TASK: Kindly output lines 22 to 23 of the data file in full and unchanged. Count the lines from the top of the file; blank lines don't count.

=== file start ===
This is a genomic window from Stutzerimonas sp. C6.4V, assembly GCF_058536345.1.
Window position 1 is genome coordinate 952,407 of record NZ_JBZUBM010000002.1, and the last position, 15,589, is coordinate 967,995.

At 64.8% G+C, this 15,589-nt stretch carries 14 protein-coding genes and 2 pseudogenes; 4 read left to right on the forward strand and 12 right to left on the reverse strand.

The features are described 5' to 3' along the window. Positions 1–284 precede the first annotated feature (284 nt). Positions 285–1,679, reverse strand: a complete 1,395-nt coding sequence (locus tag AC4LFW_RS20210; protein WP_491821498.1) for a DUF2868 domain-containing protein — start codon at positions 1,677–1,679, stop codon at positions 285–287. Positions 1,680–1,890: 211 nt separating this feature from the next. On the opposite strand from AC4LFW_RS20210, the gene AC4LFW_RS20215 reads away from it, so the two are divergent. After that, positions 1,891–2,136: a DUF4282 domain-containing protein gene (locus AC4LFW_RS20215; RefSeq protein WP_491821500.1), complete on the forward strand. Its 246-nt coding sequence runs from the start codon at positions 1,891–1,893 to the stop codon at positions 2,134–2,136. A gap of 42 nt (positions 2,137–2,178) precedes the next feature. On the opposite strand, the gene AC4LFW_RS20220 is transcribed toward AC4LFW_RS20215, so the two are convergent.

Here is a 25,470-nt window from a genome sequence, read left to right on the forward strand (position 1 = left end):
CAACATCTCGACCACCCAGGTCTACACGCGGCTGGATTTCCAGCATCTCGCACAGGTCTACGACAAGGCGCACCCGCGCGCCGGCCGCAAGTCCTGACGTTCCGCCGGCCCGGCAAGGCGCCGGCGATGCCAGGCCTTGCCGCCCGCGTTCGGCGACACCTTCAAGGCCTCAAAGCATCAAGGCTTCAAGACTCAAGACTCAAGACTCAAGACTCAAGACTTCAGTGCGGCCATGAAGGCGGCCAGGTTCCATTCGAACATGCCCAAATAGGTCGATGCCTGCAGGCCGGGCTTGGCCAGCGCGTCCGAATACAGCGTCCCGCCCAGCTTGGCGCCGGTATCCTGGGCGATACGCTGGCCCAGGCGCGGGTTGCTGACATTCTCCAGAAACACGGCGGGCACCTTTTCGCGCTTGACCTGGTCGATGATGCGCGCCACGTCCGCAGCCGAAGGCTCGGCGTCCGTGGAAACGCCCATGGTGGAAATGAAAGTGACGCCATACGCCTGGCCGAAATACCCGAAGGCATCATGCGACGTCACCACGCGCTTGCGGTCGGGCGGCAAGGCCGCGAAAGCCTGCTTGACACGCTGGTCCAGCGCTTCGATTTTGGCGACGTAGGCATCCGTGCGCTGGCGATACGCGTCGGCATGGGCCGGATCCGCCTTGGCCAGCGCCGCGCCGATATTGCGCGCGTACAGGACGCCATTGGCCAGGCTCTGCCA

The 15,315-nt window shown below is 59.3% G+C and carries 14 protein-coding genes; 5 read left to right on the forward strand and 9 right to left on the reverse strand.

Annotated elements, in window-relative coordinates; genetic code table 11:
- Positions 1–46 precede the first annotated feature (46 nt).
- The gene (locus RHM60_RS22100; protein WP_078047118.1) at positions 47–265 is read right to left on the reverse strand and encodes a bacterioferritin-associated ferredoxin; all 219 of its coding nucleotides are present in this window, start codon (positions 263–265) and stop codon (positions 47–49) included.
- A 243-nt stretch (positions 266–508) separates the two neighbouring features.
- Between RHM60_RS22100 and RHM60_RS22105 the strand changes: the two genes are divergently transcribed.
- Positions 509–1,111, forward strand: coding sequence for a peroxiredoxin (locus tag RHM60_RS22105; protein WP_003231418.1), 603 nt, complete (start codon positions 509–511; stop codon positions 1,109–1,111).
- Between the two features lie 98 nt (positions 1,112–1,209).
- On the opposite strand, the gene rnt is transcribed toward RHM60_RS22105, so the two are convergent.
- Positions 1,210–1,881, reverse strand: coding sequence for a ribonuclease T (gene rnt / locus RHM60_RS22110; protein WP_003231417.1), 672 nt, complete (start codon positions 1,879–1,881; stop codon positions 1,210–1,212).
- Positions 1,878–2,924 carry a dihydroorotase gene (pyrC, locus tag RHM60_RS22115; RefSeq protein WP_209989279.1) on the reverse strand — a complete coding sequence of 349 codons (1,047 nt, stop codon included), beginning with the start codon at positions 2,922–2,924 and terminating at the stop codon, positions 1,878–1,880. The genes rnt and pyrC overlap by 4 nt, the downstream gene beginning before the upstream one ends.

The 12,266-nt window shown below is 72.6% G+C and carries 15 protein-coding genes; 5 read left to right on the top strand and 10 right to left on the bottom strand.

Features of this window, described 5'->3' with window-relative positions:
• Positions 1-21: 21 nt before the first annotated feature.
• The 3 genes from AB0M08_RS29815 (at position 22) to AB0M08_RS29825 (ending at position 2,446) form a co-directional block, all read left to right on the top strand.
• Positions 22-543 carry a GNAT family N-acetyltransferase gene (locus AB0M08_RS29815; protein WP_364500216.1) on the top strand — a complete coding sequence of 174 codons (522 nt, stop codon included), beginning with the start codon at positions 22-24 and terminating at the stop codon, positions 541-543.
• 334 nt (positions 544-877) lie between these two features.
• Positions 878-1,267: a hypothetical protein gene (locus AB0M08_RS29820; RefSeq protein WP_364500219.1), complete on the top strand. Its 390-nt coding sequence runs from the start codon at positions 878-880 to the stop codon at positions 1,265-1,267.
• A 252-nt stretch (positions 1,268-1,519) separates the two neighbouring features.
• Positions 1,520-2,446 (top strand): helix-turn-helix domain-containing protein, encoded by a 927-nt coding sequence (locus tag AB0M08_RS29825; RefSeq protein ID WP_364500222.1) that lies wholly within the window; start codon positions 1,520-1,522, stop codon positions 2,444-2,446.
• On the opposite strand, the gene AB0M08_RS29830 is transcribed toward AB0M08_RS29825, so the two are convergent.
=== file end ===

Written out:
• Positions 22-543 carry a GNAT family N-acetyltransferase gene (locus AB0M08_RS29815; protein WP_364500216.1) on the top strand — a complete coding sequence of 174 codons (522 nt, stop codon included), beginning with the start codon at positions 22-24 and terminating at the stop codon, positions 541-543.
• 334 nt (positions 544-877) lie between these two features.